*This article first appeared on RNZ and is republished with permission.
There were 170 properties available to rent on TradeMe in Tauranga last month – for a city with 147,000 people. Jean Bell reports.
A squeeze on Tauranga’s housing supply is seeing people desperate to find a home coming to a rental agent in tears and a property developer predicting the area will run out of land to build houses on in the next two years.
Property prices and rent continue to skyrocket in the fast-growing city. CoreLogic data shows house prices rose 14.8 percent last year to hit an average value of $876,000, while TradeMe data reveals the median rent in the Bay of Plenty hit a new record of $535 in December 2020.
Tauranga Rentals owner Dan Lusby saw the impact of the red hot property market.
“We have some tenants come in and they’ve got a really sad story about trying to find a home to live,” he said. “They tell us their story and they start crying, and you hear their story and you feel like crying.
“It can be desperate if you’re a tenant. They’re struggling to find properties, [as] there’s not a lot available.”
He said TradeMe data showed there was about 170 properties available over the last month.
“For a city that’s got 147,000 people, that’s not a lot of rentals available.”
He said there were people from a range of demographics looking for a rental, from families to older people.
Those desperate to find a place to live were often locals from the Bay of Plenty, who were looking for a new house as the owners of their last home wanted to move back into the property.
“[The tenants have] done nothing wrong, it’s just circumstances and they can’t find anywhere [after] they’ve been looking for a while. Sometimes they’re in the last week, in the last few days [of their tenancy] and they still have nowhere to go.”
The latest New Zealand Institute of Economic Research report on Tauranga’s housing situation says Tauranga will be short of nearly 1000 houses by 2022 – this gap was projected to grow to 5000 by 2025.
Property developer Classic Builders had been building about 1000 homes in Tauranga each year but co-director Peter Cooney said a land shortage would put a big spanner in the works.
He said Tauranga was due to run out of land in the next two years unless the separate issues blocking development of two major greenfield projects – Te Tumu and Tauriko West – were resolved.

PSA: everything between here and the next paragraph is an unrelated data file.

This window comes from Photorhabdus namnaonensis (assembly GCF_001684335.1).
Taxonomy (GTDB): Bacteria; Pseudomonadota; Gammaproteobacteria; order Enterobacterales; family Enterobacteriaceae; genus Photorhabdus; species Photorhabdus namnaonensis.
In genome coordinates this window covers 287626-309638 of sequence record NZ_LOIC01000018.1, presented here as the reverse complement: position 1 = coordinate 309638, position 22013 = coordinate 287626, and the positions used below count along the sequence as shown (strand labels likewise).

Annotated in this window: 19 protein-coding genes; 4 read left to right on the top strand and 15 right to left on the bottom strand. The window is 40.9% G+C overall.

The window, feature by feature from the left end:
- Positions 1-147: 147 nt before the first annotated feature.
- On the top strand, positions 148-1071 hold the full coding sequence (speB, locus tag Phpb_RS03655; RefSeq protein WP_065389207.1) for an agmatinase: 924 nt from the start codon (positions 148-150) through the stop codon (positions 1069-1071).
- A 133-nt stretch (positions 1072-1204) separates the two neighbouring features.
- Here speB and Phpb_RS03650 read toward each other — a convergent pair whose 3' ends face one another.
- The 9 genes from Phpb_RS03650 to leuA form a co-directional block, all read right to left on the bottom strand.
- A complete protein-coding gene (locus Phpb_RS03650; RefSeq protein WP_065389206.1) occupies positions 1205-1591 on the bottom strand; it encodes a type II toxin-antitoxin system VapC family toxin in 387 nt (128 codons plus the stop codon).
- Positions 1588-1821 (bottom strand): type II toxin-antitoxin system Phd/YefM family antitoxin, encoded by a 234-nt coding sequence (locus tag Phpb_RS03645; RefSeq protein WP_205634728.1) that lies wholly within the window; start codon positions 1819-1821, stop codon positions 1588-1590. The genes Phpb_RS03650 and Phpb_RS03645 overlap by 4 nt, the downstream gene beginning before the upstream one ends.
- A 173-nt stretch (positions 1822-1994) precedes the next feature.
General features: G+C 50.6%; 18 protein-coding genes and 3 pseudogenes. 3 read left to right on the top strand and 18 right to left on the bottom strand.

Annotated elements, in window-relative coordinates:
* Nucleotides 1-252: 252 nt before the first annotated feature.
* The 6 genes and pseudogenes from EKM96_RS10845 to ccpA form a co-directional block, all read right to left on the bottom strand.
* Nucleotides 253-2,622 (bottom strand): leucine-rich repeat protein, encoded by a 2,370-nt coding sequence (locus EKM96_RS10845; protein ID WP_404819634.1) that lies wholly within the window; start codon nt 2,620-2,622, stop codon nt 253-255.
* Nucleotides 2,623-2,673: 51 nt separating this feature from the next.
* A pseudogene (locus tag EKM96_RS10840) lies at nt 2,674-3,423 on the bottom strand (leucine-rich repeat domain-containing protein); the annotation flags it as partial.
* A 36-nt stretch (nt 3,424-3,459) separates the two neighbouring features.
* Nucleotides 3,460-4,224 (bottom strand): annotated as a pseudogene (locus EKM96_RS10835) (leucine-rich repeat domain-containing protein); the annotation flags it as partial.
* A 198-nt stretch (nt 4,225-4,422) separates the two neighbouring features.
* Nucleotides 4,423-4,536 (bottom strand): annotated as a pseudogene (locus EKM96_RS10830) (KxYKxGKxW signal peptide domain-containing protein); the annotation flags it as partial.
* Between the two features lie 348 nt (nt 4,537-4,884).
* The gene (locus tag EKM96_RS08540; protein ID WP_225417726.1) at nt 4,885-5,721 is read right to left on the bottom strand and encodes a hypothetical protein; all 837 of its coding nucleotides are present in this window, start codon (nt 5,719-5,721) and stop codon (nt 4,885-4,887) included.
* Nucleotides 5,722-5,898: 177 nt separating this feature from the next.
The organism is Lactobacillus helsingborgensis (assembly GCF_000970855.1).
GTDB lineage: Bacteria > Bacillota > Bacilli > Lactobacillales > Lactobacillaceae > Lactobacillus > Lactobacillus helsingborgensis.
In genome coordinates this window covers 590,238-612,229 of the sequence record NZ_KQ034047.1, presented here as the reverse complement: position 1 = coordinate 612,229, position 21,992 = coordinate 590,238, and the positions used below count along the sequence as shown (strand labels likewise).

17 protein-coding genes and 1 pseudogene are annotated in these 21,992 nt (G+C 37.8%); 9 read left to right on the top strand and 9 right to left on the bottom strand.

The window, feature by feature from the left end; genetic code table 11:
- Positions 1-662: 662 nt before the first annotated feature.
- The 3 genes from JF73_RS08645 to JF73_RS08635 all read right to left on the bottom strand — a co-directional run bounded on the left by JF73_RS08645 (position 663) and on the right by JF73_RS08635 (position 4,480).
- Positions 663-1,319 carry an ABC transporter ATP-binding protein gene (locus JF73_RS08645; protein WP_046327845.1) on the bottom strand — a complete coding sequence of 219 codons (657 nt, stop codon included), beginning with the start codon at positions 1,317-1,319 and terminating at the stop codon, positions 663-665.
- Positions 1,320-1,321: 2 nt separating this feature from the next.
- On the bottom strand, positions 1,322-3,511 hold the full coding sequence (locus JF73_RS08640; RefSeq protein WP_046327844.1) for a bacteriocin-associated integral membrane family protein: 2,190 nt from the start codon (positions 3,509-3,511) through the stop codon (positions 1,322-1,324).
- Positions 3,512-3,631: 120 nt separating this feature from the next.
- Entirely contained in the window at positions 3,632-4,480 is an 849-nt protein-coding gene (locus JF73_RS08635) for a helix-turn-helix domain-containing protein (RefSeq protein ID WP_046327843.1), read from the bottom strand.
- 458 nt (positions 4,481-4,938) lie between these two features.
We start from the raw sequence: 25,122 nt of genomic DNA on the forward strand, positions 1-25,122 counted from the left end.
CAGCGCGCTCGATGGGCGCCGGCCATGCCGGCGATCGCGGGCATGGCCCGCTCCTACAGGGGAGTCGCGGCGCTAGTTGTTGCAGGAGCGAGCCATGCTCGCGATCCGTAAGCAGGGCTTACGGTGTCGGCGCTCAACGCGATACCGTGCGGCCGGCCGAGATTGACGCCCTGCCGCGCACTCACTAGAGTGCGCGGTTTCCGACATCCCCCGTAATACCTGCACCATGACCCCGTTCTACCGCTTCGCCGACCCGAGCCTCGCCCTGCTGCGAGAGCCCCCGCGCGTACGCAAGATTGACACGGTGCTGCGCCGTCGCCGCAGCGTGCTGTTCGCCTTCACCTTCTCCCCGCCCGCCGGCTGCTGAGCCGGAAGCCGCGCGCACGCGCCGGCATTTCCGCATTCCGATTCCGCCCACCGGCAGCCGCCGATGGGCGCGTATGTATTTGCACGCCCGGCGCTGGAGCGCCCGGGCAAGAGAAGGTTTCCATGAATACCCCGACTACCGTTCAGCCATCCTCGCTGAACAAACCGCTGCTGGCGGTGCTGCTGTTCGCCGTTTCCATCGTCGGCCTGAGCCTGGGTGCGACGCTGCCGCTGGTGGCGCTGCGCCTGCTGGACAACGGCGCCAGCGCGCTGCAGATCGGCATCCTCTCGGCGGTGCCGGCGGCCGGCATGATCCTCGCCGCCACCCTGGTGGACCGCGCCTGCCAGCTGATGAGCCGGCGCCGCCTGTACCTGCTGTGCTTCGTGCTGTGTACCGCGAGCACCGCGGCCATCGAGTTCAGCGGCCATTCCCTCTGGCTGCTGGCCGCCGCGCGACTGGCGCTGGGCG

Cooney said property developers had flagged a shortage of land which could be developed since the 2008 financial crisis recession.
In his view, the Resource Management Act process was slow, making it impossible to catch up with demand.
“We were short of stock in that  recession. Although the recession slowed everything down, when [the demand] came back our planning wasn’t far enough ahead at that stage. We’re only just doing that over the last couple of years,” Cooney said.
“It’s been a slow process for bureaucrats to get their head around that we hadn’t planned far enough ahead.”
The government this week set out its plan for scrapping the Resource Management Act and replacing it with three new pieces of legislation.
Cooney welcomed the Crown-appointed commissioners taking over at the Tauranga City Council.
The council needed to spend about $50,000 on infrastructure for every new home built.
He believed successive councils had been too conservative on increasing rates to cover this, resulting in very little funding for infrastructure.
“That’s having an effect on putting infrastructure in the ground, which is holding back bringing sections and land forward to provide the house supply.”
Meanwhile, in the neighbouring Western Bay of Plenty district, mayor Garry Webber said building up, not out, was the way forward by intensifying in already developed areas.
“We have got a large stock of housing that was built in the 1950s and 1960s in the classic quarter acre section, [but] most of them are almost at their use-by date. We would be better to put 10 new apartment blocks on that, because it’s close to services and all the infrastructure is there.
“That’s the way we’ve got to start looking instead of pushing more houses out.”
In addition to intensification, Webber said it was crucial that affordable homes were built for first home buyers and those on a budget.
Accessible Properties is a national community housing provider that works with the government to provide homes for more than 3000 tenants.
Tauranga branch manager Vicki McLaren said the government did well housing people during the Covid-19 lockdown.
She said the focus needed to be on placing people in long-term housing with pathways to home ownership.
McLaren was pleased the government had flagged the Bay of Plenty as a priority area in the recent Public Housing Plan, but believed yet more houses are needed to alleviate the crisis.